Sunday, March 18, 2012

When Children Attack In The Workplace: A Tribal Social Media Study

I started thinking about ethical behavior in the workplace when I read the article: “Ethics and Social Media in the Workplace: Where Should You Draw The Line?” posted on the American Express OpenForum submitted by Mashable.

Ethics is directly related to one’s own perception. What is right to me, may be wrong to you, and in between is the truth. So ethics in the workplace has grown from the little white lie that lives in the gray area, to being exposed as a cankerous sore in reality. Our surroundings, the people we associate with shape our ethical behavior. The crowd mentality is alive and living in the workplace just waiting for more members to join. On any given day in my office there are cliques of ethical tribes, some exist in a transparent bubble, practicing ethical behavior for all to see. Others exist in the gray area that says, “it depends on the situation” whether or not my behavior is ethical; because ethics in the gray area are based upon the perception of the tribe. If the tribal influence shifts, then individual ethical behavior will shift according to the direction of the tribal movement.

For example, recently a friend expressed displeasure at the company performing an at-will behavior that impacted many employees negatively. The company, my friend states, did not inform employees in an official communication their hours would be cut, which my friend states left her feeling “like she didn’t matter” to the company. At that point, I observed my friend consulting with various members of the tribe in the workplace, on the telephone and by text message, asking for their opinions. Each one of the tribe members shared the same perspective relating to the issue, that it was “wrong” for the company to behave in this manner. My assumption to all of this ‘asking’ was that each person my asked shared the same opinion as she did; no one differed offering an alternative perception. All the tribe members agreed that the ‘company’ just doesn’t care about their employees because if they did, the ‘company’ would at least send an email or memo about the abrupt change. According to my friend, this abrupt change impacted hourly employees’ bi-weekly paycheck and no management employees were impacted.

The gathering of the tribe, asking one another if they were affected, begins to resemble an angry mob. Albeit, a mob that understands in this crunched economy, that even though hours were cut, and paychecks affected, the tribe is afraid to express their feelings to management out of fear of retaliation in the form of harassment and intimidation or more extreme, job loss. So the tribe begins to do a little less, performing at less than optimal levels, because of the simmering anger that exists beneath the surface of employee behavior. Outwardly, the tribe looks happy, however, if the company were to engage in any sort of feedback session with tribe members, it would be discovered looks can be deceiving.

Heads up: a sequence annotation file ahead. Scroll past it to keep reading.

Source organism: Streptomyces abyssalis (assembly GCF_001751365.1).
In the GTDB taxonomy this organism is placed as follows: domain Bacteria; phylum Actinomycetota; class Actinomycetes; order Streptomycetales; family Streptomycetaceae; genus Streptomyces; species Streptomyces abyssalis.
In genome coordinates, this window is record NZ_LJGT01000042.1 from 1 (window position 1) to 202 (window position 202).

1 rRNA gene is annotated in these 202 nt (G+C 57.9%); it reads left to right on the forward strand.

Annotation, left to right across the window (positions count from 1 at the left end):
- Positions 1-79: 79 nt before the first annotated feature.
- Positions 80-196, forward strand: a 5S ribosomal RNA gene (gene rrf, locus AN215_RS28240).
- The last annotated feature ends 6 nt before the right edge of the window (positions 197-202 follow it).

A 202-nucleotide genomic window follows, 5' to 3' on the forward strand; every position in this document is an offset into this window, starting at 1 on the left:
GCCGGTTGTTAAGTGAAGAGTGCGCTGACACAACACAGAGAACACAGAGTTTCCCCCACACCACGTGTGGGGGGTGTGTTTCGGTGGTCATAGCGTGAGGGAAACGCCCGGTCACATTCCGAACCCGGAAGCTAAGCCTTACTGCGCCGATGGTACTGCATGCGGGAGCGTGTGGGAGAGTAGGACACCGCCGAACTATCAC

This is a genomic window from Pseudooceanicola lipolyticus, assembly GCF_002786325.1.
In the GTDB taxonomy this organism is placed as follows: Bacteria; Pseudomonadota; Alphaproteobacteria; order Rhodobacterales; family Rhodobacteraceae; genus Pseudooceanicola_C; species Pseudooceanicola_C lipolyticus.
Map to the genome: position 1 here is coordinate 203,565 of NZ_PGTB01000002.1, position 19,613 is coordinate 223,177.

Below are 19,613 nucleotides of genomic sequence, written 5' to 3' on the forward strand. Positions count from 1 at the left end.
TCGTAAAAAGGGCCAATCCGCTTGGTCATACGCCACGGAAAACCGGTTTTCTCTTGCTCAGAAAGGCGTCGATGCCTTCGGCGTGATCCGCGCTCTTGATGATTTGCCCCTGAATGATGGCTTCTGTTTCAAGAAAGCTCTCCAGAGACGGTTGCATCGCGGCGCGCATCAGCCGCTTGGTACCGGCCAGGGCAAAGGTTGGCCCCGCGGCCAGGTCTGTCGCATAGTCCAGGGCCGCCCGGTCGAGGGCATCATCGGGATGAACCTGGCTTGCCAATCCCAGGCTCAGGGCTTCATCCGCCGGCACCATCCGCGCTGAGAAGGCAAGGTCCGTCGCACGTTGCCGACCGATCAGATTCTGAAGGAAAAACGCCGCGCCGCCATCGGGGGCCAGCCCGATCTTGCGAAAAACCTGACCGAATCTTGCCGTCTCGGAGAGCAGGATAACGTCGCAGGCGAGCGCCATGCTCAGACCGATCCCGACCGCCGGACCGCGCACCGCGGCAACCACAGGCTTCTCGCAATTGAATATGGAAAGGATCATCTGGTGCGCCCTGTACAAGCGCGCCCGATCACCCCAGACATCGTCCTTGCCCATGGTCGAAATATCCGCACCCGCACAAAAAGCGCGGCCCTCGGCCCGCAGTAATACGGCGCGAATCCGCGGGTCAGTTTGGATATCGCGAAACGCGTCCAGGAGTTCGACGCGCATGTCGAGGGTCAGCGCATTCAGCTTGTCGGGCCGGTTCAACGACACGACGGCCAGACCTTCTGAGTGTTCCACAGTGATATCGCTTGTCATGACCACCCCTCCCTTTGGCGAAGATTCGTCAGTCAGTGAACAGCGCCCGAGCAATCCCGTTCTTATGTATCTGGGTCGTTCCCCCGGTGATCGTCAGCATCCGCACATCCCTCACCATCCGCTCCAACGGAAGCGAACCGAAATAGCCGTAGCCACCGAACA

Because the tribe members feel powerless at work, social media outlets give tribe members power. Here they can say what they want, at all hours of the day or night, and be heard by great numbers of people. You’ve heard the old saying, ‘good news travels fast, but bad news travels faster.’ Tribe members using social media outlets can share their thoughts and feelings about this situation and similar behaviors by the company that the tribe perceives unethical behavior. The company ignores tribal behavior in the beginning because the company may not feel they owe employees an explanation to saving money. That is, until the next quarterly report reveals less revenue earned year to date over last year’s. The company will then behave like the angry parent when the child disobeys, using discipline in the form of micro-managing employees who perform less than stellar job duties. Like children, the tribe feels wronged and will respond, because one action deserves a reaction. Without warning, the tribe feels attacked, and begins to internalize the behavior of the company toward the tribe. Tribal members’ absenteeism rates increase, mistakes are made by the tribe on critical tasks. The beginning behavior by the company resembles the pebble thrown in the water having a ripple effect that threatens to impact annual revenues and earnings.

This is a real story, going on now at a Fortune 500 company, is a story of ethics. My belief is that ethics begins at the head and travels to the foot. If employees are treated with respect, job performance will increase because the employees are happy and more willing to support the company, even defend the company in any ethical battle. However, when employees are unhappy, feel unappreciated, and have no outlet for their anger, then the tribe mentality takes over, and in an era of multiple social media outlets, the company may become vulnerable to competitors.
Jay Shepherd, author of the book Firing at Will: A Manager’s Guide, sums up unethical behavior with a sentence.“It’s like pornography: You know it when you see it. It’s as simple as knowing the right thing to do, then doing the wrong thing.”

Both sides, the company and employees are doing the wrong thing. However, in this case, the company (the leader, the head) began the unethical behavior, employees are simply acting out using social media to share their pain and hurt with all that will read it.